In the past year, Montucky has partnered with Bozeman nonprofits including Gallatin Valley Land Trust, Eagle Mount, and Big Sky Youth Empowerment, donating over $8,000 in beer and Montucky goods. After Zeitner learned about Montana’s one-day liquor license for nonprofits, Montucky began donating beer to be sold at events and fundraisers. “We can give them the beer, and they can sell it and keep all the money, which can end up being quite a lot,” Gregory explains.
When asked for his “chairlift pitch,” Zeitner says, “Well, it used to be we’d just give them a Cold Snack. Then we realized there was liability with that. They might ski into a tree or something.” Now he explains how Montucky Cold Snacks is a local business that supports other local businesses and charities whenever they can. “And we give beer tokens,” he adds. That sounds like something Bozeman can drink to.
What do baking and Montana’s mountains and rivers have in common? In the case of Elle’s Belles Bakery, quite a lot. In fact, Montana’s natural splendor—and the many ways that Montanans enjoy it—is the inspiration for many of the Belles’ sugary creations. Since 2003, they’ve been honing their craft, developing as both bakers and artists. “It’s really been an organic growth,” Elle reflects, much of which has taken place in the last five years.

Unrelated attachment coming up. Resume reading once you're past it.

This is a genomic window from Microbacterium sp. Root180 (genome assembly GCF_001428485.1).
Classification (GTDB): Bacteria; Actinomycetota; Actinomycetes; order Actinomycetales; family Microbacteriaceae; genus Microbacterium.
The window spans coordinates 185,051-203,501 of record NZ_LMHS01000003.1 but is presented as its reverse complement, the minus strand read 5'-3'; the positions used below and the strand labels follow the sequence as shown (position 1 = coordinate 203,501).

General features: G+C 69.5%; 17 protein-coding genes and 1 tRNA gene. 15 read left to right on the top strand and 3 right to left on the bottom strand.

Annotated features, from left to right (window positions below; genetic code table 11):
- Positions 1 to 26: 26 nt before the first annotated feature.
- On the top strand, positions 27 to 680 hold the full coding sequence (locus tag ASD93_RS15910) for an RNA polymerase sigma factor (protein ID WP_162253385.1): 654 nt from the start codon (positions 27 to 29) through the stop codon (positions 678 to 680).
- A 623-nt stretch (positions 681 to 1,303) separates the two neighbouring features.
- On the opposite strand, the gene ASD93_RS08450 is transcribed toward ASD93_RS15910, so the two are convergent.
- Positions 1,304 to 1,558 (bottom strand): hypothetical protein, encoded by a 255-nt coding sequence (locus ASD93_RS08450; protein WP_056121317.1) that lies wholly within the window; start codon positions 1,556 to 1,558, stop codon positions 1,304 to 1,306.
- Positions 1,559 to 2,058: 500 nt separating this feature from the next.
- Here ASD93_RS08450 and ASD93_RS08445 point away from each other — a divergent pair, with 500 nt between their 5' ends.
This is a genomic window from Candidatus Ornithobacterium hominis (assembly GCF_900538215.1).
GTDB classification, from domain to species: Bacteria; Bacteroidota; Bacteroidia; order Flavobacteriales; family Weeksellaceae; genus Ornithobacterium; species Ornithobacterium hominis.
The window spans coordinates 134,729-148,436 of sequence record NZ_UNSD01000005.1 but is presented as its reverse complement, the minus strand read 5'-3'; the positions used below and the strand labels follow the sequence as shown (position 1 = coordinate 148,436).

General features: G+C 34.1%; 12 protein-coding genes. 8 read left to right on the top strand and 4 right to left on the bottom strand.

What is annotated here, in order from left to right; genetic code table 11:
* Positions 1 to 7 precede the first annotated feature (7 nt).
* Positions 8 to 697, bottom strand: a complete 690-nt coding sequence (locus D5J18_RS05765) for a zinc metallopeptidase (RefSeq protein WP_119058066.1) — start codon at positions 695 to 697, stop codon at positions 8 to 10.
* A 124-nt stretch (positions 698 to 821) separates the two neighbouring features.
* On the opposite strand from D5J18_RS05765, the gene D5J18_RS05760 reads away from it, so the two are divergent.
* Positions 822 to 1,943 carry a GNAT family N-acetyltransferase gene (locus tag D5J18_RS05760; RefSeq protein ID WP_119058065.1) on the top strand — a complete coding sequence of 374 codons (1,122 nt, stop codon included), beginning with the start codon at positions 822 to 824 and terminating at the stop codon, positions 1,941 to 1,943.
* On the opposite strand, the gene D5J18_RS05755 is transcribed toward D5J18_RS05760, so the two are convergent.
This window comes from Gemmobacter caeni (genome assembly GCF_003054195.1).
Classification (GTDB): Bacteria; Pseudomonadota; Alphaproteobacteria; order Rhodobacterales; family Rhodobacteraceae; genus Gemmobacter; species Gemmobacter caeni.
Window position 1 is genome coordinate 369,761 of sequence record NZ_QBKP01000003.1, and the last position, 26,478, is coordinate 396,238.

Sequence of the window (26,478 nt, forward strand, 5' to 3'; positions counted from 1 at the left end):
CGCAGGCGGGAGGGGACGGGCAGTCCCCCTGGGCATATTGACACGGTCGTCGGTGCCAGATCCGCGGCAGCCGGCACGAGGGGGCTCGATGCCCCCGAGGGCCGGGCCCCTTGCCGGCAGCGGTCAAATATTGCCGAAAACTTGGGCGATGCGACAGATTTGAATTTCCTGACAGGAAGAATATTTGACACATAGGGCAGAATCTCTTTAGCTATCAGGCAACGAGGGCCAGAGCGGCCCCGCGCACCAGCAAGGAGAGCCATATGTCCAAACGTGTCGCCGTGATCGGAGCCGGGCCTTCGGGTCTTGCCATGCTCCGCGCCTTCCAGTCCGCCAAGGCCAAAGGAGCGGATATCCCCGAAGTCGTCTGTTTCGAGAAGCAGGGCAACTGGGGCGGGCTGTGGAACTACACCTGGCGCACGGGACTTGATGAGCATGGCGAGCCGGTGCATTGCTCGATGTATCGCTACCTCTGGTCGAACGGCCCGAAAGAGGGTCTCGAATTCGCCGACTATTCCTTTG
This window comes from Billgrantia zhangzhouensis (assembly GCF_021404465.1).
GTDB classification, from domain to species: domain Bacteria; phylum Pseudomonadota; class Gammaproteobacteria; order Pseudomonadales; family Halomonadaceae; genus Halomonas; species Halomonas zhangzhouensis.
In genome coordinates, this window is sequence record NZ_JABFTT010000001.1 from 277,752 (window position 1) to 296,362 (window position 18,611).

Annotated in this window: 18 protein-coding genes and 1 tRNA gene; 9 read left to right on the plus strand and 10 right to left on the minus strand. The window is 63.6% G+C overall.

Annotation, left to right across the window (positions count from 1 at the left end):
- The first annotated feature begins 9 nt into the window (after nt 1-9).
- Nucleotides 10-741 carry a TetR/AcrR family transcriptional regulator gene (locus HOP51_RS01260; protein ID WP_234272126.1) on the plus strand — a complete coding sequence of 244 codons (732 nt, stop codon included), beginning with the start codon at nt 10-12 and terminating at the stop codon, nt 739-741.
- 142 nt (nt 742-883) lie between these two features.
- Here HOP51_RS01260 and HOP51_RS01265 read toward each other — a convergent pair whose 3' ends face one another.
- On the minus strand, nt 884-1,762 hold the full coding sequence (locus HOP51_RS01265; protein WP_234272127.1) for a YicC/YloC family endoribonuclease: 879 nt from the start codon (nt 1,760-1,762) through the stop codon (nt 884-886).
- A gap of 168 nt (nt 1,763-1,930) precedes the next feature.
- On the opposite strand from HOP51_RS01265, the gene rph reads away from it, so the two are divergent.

While the team designs more traditional cakes and desserts as well, Elle relishes the opportunity to put together entire wedding displays inspired by the surrounding landscape, working with customers to perfectly portray the desired theme. “The cakes represent the people that order them,” Elle explains, and in Bozeman, that means a lot of interesting outdoor-themed desserts. Whether crafting a whitewater raft for a resident river-rat or a native trout for one of the valley’s many avid fly fishermen, the Belles can make a cake glow with the energy of their patrons. “We want the cakes to reflect the fun to be had here,” Elle says.
Luckily, you don’t have to get hitched to taste Elle’s treats. Head to Zocalo, Joe’s Parkway, or Elle’s commercial bakery in Belgrade for a whole host of delicacies, including cookies, cheesecakes, and other desserts. The team’s creative expression certainly doesn’t diminish with the size of their desserts—you won’t find a more beautiful rainbow-trout cookie in the 406. The bakers explore their craft the way that a fisherman explores the Madison, and they have just as much fun in the process. “We kind of geek out on it,” Elle admits. So whether you’re looking for a quick treat or an edible incarnation of your passion for the outdoors, Elle is your Belle. See their latest creations or place an order at ellesbelles.com.